Even a jury of non-martial artists would be hard pressed to find anything other than "guilty" when the defendant says: "He was walking toward me in what I perceived as a threatening manner, using harsh language, so I launched myself at him first". My common sense question as a juror might well be "Could you have gotten away in the first place, and why did you throw the first punch or launch yourself in order to "defend" yourself?
My teacher Stephen Hwa, Ph.D. tells me that Classical Tai Chi is a pure "defensive martial art". In the video you see him explaining and demonstrating the difference between "offensive" and "defensive" with the catalyst explained as "jumping off" or momentum force. So the question is if you launch yourself in any fashion toward the opponent to "defend" yourself, how is that a "defensive" tactic?
I have taught quite a number of students that do external or what are called hard style martial arts. Certainly, one can be attacked by hostile people, hostile animals, etc. But the question for me is at what cost do you defend yourself? I agree with Master Hwa that "...in a fight, anything goes..." But is your integrity, common sense, and training guiding you in "anything goes" defensively or offensively toward the attacker? From time to time, one of my students will remind me that that there are martial arts better, faster, stronger and quicker to learn that Tai Chi. So in that reasoning, could one learn to do several different martial arts, learning several times faster than Tai Chi and be several times better? Many indeed, very pretty, even flashy but are these several arts "offensive" or "defensive" because if they have a hint of offense, then don't they cross the line?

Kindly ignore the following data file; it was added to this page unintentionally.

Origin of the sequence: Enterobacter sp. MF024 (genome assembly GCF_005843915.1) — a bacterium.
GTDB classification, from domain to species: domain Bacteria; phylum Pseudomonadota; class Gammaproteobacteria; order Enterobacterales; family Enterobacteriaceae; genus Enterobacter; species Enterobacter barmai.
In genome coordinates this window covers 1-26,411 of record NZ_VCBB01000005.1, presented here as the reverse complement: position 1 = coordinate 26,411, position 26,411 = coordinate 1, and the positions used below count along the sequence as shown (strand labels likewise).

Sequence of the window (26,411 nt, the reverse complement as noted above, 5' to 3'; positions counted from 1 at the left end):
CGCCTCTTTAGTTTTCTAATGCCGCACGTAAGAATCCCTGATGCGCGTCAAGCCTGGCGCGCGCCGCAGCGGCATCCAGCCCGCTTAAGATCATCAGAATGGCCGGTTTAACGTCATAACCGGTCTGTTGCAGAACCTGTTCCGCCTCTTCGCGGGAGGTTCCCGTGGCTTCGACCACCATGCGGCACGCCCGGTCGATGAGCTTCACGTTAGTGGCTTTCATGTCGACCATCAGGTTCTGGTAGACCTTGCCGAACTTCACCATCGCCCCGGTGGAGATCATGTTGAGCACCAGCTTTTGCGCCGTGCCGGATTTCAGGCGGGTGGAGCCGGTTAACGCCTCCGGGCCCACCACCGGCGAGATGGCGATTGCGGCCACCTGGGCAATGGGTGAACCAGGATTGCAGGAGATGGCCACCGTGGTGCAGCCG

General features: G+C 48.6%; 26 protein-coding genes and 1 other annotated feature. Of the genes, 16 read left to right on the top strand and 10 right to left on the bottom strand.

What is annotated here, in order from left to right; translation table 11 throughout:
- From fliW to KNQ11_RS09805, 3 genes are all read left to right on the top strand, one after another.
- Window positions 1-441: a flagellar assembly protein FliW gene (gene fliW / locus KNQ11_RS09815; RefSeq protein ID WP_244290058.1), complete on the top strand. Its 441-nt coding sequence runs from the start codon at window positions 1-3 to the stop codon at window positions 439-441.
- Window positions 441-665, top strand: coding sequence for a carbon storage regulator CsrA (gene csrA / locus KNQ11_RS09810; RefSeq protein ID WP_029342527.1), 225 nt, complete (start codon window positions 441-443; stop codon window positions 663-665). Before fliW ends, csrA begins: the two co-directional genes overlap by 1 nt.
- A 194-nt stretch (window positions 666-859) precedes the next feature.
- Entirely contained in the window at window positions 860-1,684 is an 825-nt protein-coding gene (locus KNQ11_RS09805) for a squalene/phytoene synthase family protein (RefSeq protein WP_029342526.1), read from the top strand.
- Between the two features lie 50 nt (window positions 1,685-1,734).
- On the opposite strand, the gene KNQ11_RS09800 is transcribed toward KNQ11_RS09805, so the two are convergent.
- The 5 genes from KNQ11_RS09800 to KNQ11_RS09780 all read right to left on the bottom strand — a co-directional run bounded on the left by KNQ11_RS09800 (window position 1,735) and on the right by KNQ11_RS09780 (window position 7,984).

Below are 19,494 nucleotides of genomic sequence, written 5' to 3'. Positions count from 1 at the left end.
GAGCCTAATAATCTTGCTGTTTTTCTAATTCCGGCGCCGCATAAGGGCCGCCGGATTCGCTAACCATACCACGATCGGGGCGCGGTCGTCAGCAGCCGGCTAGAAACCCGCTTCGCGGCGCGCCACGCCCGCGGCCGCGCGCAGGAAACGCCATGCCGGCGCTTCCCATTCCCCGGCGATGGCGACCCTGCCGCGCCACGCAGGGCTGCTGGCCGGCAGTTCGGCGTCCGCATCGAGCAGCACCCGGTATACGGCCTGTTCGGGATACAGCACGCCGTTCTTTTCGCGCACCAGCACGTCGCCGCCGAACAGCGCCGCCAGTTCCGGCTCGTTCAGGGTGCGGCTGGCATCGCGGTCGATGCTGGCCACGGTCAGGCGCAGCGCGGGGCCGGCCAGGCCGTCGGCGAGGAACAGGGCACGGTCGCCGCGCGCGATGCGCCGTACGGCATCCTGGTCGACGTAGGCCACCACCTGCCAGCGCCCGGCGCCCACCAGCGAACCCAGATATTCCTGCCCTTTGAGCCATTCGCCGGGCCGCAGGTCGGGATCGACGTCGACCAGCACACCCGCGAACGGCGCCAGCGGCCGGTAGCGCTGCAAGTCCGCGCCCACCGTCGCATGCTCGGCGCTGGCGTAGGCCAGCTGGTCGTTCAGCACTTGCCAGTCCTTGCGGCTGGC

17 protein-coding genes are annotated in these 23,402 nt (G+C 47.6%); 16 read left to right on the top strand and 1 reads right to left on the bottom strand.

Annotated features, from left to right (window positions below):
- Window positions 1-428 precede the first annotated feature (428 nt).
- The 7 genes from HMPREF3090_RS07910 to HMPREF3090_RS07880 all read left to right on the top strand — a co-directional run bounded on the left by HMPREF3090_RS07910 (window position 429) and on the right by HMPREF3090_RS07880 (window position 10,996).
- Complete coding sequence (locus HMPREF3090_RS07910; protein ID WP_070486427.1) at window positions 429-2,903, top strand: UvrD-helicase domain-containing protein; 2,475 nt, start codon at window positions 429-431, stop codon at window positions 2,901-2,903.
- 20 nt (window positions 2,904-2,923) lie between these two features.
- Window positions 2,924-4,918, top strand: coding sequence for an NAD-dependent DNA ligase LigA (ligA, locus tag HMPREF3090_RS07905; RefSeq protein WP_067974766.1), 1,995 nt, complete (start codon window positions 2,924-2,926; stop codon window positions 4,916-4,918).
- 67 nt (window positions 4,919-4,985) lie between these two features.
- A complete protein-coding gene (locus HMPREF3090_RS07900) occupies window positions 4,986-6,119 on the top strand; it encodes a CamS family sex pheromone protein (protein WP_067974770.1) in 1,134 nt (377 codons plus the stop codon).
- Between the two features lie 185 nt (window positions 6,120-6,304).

In the 1990's I was contacted by a martial artist named John C. John had seen me doing Wu's style sword form and asked for lessons. I told him I would teach him the sword if he learned the Wu's Square Form first. Note: This is not Classical Tai Chi's square form. John reminded me periodically that he had learned 7 different martial arts faster and appeared in an Inside Kung Fu article. He said that he learned those faster than he would ever learn Tai Chi and hence never did learn the sword.
John, however, did not use internal discipline where one part in the core moves and one part does not move in any of the 7 arts, by the "jumping off" definition his arts were "offensive". My student Barry who did Karate and taught defensive tactics as a parole officer did not use internal energy. Barry told me that he has learned several martial arts but that learning internal discipline has been the most challenging, by the "jumping off" definition his arts were "offensive" Another of my students Anh has done Wing Chun for a long time but says learning internal discipline is more challenging and sophisticated.
In conclusion Master Hwa makes a great point that there is a big difference in the use of force "offensively" as compared to "defensively". In another segment of the video he also states that Classical Tai Chi because of its dependence on a non-moving part of the body is a purely defensive art. If one is not moving that one part of the torso in other words, then how can you launch yourself toward the opponent while maintaining that non-moving part albeit in full momentum?